When hooked, especially the big ones will make a short run and just thump and twist and turn.

From a zoogeographical perspective, lake trout are quite rare. They are native only to the northern parts of North America, principally Canada, but also Alaska and, to some extent, the northeastern United States. Lake trout have been widely introduced into non-native waters in North America and into many other parts of the world, mainly Europe, but also into South America and certain parts of Asia. Although lake trout were introduced into Yellowstone National Park's Shoshone, Lewis and Heart lakes legally in the 1890s, they were illegally or accidentally introduced into Yellowstone lake in the 1980s where they are now considered invasive.

Rainbow Trout

The rainbow trout is native only to the rivers and lakes of North America, west of the Rocky Mountains, but its value as a hard-fighting game fish and tasty meal has led to its introduction throughout the world.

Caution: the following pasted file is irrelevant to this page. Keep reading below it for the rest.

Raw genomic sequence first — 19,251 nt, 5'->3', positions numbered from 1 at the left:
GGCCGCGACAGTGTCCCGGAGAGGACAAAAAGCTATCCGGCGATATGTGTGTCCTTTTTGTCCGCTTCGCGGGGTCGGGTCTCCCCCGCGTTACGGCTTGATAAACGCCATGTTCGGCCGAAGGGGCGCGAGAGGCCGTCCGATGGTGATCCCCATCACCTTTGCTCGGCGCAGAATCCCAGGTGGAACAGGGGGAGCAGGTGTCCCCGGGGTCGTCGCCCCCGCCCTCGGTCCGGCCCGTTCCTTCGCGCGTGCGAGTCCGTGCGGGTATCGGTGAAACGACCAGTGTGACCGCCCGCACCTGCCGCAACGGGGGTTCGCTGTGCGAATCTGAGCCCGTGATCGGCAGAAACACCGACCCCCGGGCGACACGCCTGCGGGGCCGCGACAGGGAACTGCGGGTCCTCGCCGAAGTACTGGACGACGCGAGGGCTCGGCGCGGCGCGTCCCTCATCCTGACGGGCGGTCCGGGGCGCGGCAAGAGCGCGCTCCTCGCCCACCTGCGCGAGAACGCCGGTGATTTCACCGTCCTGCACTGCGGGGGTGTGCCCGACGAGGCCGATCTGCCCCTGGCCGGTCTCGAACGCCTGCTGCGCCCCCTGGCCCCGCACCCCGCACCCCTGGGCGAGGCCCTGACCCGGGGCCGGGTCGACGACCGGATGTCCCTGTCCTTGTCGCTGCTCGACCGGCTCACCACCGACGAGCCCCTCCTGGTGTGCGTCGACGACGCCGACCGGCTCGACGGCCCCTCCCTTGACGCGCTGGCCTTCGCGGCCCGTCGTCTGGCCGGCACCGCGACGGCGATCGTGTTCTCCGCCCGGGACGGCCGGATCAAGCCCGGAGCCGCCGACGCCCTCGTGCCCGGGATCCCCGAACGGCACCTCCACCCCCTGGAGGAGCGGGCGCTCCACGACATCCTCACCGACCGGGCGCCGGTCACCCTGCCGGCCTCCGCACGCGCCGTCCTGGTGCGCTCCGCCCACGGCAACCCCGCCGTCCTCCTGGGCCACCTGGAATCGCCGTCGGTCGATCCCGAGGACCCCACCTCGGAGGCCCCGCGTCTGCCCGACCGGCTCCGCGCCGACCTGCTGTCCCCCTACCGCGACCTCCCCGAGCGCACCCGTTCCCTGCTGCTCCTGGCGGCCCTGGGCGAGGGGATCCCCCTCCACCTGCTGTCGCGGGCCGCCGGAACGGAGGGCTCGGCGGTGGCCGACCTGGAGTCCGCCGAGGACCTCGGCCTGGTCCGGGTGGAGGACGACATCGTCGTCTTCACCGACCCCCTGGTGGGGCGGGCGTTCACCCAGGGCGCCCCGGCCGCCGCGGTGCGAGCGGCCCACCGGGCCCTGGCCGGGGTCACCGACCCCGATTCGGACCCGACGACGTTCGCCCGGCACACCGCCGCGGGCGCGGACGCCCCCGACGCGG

Rainbow trout, also called redband trout, are gorgeous fish, with coloring and patterns that vary widely depending on habitat, age, and spawning condition. They are torpedo-shaped and generally blue-green or yellow-green in color with a pink streak along their sides, white underbelly, and small black spots on their back and fins.

They are members of the salmon family and, like their salmon cousins, can grow quite large. They average about 20 to 30 inches long and around 8 pounds, but can grow as long as 4 feet and weigh up to 53 pounds.

They prefer cool, clear rivers, streams, and lakes, though some will leave their freshwater homes and follow a river out to the sea. These migratory adults, called steelheads because they acquire more silvery markings, will spend several years in the ocean, but must return to the stream of their birth to spawn.

Rainbow trout survive on insects, crustaceans, and small fish. Their populations are healthy worldwide and they have no special status or protections. However, they are now considered a non-native pest species in some areas where they have been introduced.